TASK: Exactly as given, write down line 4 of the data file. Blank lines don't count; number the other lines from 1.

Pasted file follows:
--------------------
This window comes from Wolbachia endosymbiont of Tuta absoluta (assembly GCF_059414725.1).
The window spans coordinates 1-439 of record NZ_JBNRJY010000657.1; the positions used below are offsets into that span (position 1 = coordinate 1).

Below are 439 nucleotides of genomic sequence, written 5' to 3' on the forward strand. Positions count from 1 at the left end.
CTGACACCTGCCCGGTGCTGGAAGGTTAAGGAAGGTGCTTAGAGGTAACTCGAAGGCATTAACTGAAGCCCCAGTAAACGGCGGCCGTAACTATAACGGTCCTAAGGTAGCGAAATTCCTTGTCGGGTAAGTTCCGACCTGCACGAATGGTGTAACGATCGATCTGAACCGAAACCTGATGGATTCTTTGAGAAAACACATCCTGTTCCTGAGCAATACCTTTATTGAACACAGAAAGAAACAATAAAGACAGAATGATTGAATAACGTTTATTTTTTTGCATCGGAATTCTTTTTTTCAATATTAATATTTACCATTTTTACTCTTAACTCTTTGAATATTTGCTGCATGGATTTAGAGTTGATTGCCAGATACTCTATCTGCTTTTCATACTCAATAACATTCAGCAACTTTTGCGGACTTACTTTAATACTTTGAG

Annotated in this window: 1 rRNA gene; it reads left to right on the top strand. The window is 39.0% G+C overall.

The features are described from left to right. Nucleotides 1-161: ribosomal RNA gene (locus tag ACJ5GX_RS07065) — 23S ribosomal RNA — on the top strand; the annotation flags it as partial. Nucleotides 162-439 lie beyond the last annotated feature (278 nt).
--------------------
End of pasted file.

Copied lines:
CTGACACCTGCCCGGTGCTGGAAGGTTAAGGAAGGTGCTTAGAGGTAACTCGAAGGCATTAACTGAAGCCCCAGTAAACGGCGGCCGTAACTATAACGGTCCTAAGGTAGCGAAATTCCTTGTCGGGTAAGTTCCGACCTGCACGAATGGTGTAACGATCGATCTGAACCGAAACCTGATGGATTCTTTGAGAAAACACATCCTGTTCCTGAGCAATACCTTTATTGAACACAGAAAGAAACAATAAAGACAGAATGATTGAATAACGTTTATTTTTTTGCATCGGAATTCTTTTTTTCAATATTAATATTTACCATTTTTACTCTTAACTCTTTGAATATTTGCTGCATGGATTTAGAGTTGATTGCCAGATACTCTATCTGCTTTTCATACTCAATAACATTCAGCAACTTTTGCGGACTTACTTTAATACTTTGAG